Micron to tap IBM chip-stacking tech for fast memory

IBM's so-called 3D-chip technology is set to be used in next-generation memory processors from Micron Technology, yielding very-high-speed DRAM.

Through-silicon via (TSV) technology is used to stack memory on top of a controller chip ('logic layer'). The on-chip controller is the key to delivering the performance boost.
Through-silicon via (TSV) technology is used to stack memory on top of a controller chip ('logic layer'). The on-chip controller is the key to delivering the performance boost. Micron

IBM and Micron Technology are beginning to produce a new memory chip based on technology designed to boost memory speeds 15-fold.

The technology, the companies announced today, will be used to make a Hybrid Memory Cube chip that will be commercially manufactured by Micron, the largest manufacturer of memory chips in the United States and one of the largest in the world. IBM plans to manufacture and supply the "controller" silicon that will be used in the memory as well as in the 3D-chip technology.

The joint efforts are designed to result in memory chips that realize the full performance potential of DRAM, or dynamic random access memory, resolving a long-standing problem referred to as the "memory wall." Initially, the technology will be used in areas such as networking and high-performance computing, but Micron and IBM say it will eventually appear in consumer products.

IBM's technology is based on something called through-silicon via, or TSV: vertical conduits that electrically connect a stack of individual chips. Because of the ability to stack chips, TSV is sometimes referred to as 3D. This technology will be combined with Micron's state-of-the-art DRAM.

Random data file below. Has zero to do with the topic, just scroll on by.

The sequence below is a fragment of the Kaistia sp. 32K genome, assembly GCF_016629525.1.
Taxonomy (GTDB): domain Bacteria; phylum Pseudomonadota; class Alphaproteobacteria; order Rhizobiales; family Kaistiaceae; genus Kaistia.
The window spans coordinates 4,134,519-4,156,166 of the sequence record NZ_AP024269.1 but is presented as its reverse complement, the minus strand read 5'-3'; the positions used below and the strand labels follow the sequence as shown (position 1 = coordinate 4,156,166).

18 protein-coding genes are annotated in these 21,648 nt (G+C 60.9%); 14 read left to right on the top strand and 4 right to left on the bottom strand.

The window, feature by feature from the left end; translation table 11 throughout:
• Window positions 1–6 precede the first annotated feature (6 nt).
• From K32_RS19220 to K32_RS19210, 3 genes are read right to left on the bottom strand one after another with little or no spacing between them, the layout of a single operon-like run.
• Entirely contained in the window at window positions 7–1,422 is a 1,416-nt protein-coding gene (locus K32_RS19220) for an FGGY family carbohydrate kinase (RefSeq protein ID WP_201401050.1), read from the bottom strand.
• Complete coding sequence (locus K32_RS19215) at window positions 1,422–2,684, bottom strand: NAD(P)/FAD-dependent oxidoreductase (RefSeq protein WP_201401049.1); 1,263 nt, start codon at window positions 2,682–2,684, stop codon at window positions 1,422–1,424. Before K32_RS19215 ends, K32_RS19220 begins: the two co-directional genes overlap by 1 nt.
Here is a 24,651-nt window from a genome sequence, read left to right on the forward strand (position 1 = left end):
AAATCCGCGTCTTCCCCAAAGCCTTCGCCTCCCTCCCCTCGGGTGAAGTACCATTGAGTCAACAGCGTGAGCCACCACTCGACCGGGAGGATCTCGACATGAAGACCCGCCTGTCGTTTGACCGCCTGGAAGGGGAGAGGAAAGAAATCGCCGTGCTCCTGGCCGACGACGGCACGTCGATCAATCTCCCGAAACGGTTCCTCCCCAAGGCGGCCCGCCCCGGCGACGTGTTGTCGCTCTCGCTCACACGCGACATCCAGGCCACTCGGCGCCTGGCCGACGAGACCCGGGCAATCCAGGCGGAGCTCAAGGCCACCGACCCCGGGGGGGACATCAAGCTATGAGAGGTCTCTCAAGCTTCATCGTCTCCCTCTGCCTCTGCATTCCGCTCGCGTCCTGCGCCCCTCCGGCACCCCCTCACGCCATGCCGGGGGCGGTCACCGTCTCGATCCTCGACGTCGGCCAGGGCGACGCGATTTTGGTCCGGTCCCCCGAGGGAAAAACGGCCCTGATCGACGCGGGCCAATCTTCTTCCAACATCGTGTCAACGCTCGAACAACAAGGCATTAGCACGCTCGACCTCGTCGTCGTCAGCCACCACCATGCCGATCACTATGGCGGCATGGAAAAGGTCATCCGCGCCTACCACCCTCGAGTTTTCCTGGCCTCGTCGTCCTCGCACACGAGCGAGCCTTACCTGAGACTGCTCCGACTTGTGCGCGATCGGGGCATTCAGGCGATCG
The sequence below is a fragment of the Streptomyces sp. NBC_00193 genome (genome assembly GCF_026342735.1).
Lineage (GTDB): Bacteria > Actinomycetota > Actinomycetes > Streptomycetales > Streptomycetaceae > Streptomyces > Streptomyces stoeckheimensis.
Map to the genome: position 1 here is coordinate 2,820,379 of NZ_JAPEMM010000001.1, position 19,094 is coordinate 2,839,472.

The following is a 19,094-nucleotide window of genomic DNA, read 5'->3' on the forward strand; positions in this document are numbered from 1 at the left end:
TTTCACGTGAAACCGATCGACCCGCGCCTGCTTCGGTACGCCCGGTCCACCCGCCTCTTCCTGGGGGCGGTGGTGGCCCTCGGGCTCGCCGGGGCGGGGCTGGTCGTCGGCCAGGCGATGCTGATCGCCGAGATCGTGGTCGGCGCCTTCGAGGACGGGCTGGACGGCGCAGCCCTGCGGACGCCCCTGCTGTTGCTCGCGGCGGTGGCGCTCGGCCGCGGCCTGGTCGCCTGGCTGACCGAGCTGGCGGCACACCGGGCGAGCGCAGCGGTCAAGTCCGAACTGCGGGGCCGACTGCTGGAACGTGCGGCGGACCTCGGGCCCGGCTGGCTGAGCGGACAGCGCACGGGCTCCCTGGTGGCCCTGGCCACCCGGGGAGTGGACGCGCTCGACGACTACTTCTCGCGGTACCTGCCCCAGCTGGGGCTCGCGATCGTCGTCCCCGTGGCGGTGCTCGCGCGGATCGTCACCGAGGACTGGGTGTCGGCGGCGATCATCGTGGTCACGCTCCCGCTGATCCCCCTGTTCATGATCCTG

"IBM's advanced TSV chipmaking process enables Micron's Hybrid Memory Cube to achieve speeds 15 times faster than today's technology," IBM said in a statement.

Hybrid Memory Cube chips offer speeds of 128 gigabytes per second. By comparison, current state-of-the-art devices deliver 12.8GBps, IBM said. The Cube also requires 70 percent less energy to transfer data while offering a more compact design--about 10 percent of the footprint of conventional memory.

IBM will manufacture its Hybrid Memory Cube components at its semiconductor plant in East Fishkill, N.Y., using the company's 32-nanometer high-K metal gate process technology.

"Our ability to use TSVs in commercial...production and integrating other chip technology, such as high-speed communications, is a key advancement in the move to 3D semiconductor manufacturing," IBM Fellow Subu Iyer said in a statement.

The chips are expected to ship in the second half of 2012.

About the author

Brooke Crothers writes about mobile computer systems, including laptops, tablets, smartphones: how they define the computing experience and the hardware that makes them tick. He has served as an editor at large at CNET News and a contributing reporter to The New York Times' Bits and Technology sections. His interest in things small began when living in Tokyo in a very small apartment for a very long time.

 

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